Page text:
191 F.2d 137
13 Alaska 362
PACIFIC AMERICAN FISHERIES, Inc.
MULLANEY, Commissioner of Taxation, Territory of Alaska.
United States Court of Appeals Ninth Circuit.
June 25, 1951.
Faulkner, Banfield & Boochever, H. L. Faulkner, Juneau, Alaska, for appellant.
J. Gerald Williams, Atty. Gen., of Alaska, John H. Dimond, Asst. Atty. Gen., for appellee.
Before DENMAN, Chief Judge, and ORR, and POPE, Circuit Judges.
POPE, Circuit Judge.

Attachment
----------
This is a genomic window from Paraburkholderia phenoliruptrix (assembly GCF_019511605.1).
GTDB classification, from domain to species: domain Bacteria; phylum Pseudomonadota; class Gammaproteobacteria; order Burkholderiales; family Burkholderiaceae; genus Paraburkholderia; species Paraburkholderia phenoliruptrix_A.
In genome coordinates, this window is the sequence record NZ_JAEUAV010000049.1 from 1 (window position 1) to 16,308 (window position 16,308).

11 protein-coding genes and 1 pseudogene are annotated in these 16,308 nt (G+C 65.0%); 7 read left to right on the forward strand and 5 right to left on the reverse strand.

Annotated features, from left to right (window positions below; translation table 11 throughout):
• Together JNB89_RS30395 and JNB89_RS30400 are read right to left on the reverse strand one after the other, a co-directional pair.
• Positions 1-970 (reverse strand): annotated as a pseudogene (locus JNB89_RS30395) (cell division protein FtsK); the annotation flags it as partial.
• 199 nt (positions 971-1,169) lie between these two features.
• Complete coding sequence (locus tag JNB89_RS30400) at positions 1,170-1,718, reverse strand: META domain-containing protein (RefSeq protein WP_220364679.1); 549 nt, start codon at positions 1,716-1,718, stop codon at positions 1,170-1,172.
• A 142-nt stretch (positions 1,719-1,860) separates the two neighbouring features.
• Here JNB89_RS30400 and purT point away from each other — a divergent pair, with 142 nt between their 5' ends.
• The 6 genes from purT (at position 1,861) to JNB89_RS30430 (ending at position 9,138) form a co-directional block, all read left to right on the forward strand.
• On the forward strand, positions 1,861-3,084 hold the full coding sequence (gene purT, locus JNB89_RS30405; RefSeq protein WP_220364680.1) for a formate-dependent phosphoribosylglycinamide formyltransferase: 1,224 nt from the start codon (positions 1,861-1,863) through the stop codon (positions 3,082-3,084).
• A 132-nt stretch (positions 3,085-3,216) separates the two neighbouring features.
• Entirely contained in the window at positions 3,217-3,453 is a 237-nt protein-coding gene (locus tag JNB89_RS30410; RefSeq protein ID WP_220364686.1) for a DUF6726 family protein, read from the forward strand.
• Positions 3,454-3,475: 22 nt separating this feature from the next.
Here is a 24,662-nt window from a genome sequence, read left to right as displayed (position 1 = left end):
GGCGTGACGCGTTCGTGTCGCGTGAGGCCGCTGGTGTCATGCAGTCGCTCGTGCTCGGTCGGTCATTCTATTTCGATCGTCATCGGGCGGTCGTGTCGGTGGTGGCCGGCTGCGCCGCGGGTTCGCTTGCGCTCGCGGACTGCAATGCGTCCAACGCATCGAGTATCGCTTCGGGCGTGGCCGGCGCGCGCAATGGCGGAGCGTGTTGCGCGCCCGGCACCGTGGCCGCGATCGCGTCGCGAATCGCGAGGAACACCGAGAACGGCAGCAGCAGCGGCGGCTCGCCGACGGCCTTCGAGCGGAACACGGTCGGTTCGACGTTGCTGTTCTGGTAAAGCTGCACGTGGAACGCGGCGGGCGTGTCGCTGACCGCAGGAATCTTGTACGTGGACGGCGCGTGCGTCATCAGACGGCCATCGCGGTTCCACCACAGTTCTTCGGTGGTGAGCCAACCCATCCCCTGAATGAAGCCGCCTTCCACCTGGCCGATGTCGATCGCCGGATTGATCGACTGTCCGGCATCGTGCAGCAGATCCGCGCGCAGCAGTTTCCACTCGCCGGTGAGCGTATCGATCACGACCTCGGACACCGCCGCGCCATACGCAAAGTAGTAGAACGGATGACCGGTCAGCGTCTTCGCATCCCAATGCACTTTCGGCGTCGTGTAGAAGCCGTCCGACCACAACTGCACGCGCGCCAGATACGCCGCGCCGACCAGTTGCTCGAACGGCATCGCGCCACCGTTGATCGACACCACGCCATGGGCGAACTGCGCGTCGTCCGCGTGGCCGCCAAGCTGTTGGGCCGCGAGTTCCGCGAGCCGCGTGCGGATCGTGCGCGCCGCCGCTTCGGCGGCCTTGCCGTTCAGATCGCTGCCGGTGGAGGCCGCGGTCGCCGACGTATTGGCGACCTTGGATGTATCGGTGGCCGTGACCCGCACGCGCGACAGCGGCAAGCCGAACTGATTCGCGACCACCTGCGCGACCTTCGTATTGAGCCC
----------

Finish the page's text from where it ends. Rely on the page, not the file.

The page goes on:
The appellant, a Delaware Corporation, brought this action against appellee as Commissioner of Taxation of the Territory of Alaska, for the purpose of procuring an adjudication of the invalidity of Chapter 66 of the Session Laws of Alaska 1949, the same statute considered in Anderson et al. v. Mullaney, 9 Cir., 191 F.2d 123. The complaint alleges that the enactment mentioned, which imposes a license tax of $50 annually on nonresident fishermen and $5.00 annually on resident fishermen, 'is invalid and of no force or effect, because it imposes a higher tax on nonresidents than on residents, and makes an unlawful discrimination between residents and nonresidents * * * .'